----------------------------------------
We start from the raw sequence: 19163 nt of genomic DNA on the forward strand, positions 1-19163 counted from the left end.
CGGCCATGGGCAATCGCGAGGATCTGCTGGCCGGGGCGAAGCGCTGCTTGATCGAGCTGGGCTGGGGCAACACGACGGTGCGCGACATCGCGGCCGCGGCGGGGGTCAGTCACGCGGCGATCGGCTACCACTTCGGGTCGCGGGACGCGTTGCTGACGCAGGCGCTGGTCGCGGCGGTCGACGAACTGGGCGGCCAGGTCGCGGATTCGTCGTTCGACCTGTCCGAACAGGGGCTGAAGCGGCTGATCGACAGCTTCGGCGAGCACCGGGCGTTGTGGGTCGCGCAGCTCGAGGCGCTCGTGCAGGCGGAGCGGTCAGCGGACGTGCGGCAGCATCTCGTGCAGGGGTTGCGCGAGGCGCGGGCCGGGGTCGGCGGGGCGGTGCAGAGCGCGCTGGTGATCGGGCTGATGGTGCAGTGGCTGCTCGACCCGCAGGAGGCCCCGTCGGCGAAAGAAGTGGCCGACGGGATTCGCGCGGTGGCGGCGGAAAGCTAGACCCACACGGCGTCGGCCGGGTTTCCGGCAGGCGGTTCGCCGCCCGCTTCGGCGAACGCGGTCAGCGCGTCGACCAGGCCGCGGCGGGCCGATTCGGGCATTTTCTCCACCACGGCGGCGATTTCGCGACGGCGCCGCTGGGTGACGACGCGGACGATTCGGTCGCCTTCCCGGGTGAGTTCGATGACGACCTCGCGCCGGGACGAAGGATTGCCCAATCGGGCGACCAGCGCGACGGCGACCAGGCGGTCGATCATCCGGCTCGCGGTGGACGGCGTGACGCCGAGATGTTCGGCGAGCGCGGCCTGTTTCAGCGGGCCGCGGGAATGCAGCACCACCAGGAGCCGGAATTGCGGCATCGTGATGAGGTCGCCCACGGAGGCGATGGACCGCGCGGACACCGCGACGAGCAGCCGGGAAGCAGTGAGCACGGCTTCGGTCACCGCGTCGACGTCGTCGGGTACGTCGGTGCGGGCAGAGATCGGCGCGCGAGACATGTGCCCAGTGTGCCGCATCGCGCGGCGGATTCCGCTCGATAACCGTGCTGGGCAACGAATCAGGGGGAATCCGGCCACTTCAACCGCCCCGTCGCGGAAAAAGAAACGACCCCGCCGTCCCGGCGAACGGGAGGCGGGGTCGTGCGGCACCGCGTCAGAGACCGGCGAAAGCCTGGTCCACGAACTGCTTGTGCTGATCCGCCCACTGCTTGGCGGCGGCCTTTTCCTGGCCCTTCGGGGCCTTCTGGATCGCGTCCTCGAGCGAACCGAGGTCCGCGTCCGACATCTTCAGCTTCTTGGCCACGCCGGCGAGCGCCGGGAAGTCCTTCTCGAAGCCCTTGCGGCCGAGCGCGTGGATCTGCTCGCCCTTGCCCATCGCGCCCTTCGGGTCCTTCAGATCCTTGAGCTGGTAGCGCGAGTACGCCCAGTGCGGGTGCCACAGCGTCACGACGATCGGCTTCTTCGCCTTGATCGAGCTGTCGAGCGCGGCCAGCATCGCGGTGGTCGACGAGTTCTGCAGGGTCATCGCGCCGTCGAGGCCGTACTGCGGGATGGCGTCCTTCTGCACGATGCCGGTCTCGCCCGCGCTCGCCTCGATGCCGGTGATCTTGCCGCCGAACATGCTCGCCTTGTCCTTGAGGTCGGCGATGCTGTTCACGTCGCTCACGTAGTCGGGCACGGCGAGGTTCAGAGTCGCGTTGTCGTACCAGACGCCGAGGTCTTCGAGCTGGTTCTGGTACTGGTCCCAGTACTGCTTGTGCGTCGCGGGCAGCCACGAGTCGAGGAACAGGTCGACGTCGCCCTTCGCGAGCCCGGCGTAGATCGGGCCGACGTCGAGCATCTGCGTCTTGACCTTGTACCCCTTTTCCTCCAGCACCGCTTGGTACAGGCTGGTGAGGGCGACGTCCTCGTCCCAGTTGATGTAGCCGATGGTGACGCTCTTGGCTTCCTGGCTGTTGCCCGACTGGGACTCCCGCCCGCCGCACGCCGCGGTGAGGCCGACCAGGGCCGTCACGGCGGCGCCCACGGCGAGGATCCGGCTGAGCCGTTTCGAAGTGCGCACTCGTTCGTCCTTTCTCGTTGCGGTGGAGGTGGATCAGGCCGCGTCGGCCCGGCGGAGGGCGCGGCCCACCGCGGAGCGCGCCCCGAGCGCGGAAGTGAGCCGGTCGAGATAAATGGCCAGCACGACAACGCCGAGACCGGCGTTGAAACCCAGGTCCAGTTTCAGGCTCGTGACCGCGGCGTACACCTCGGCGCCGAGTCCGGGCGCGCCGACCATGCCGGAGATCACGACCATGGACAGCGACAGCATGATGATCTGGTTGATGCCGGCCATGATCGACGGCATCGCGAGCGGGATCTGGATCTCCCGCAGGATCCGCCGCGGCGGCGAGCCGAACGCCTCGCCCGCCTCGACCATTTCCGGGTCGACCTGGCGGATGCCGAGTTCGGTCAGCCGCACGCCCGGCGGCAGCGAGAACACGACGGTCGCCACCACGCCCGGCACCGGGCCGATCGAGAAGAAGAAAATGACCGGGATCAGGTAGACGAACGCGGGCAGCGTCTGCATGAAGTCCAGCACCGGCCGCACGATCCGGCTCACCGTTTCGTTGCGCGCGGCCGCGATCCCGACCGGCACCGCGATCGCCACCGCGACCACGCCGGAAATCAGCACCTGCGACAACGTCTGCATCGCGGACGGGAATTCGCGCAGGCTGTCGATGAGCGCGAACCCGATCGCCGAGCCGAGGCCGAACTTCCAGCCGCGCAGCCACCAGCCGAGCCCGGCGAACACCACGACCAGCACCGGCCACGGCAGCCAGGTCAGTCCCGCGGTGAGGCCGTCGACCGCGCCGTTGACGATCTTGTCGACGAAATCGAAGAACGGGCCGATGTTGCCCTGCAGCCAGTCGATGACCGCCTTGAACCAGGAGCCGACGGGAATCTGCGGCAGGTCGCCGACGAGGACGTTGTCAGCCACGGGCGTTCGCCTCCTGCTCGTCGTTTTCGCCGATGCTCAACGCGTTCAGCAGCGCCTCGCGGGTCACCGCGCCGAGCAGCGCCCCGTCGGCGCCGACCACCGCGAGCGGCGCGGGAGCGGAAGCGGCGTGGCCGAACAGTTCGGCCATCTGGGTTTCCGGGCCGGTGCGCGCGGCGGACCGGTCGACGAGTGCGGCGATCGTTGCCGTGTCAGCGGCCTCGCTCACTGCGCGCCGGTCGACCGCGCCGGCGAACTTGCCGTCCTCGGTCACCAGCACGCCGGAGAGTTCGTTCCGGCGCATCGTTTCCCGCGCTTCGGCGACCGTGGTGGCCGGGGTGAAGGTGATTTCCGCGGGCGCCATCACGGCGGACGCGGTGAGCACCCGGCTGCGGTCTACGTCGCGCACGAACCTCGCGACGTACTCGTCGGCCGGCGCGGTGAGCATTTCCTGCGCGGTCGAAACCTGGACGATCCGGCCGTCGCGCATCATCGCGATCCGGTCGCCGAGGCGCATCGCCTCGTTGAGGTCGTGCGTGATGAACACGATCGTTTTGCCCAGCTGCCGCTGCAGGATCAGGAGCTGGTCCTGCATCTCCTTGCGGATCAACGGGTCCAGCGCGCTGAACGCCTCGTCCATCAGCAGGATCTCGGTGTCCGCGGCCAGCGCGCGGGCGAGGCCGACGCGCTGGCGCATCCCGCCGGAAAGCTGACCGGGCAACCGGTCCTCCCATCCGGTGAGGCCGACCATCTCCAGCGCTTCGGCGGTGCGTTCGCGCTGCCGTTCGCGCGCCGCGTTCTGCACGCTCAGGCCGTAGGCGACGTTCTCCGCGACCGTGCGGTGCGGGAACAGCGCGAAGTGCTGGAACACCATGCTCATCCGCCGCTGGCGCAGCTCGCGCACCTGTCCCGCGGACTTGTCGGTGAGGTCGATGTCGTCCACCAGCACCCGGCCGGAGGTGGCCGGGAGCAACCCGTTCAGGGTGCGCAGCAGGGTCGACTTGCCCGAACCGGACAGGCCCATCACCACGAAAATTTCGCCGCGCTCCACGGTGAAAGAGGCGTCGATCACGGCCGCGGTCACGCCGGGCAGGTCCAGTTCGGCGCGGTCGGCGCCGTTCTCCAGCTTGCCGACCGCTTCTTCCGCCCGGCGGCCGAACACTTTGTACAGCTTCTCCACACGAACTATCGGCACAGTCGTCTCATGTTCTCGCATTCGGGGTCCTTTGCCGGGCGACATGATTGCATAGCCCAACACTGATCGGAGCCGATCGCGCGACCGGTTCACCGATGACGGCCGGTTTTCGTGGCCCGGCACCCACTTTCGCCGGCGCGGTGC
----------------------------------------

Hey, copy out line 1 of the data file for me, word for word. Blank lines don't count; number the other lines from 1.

We start from the raw sequence: 19163 nt of genomic DNA on the forward strand, positions 1-19163 counted from the left end.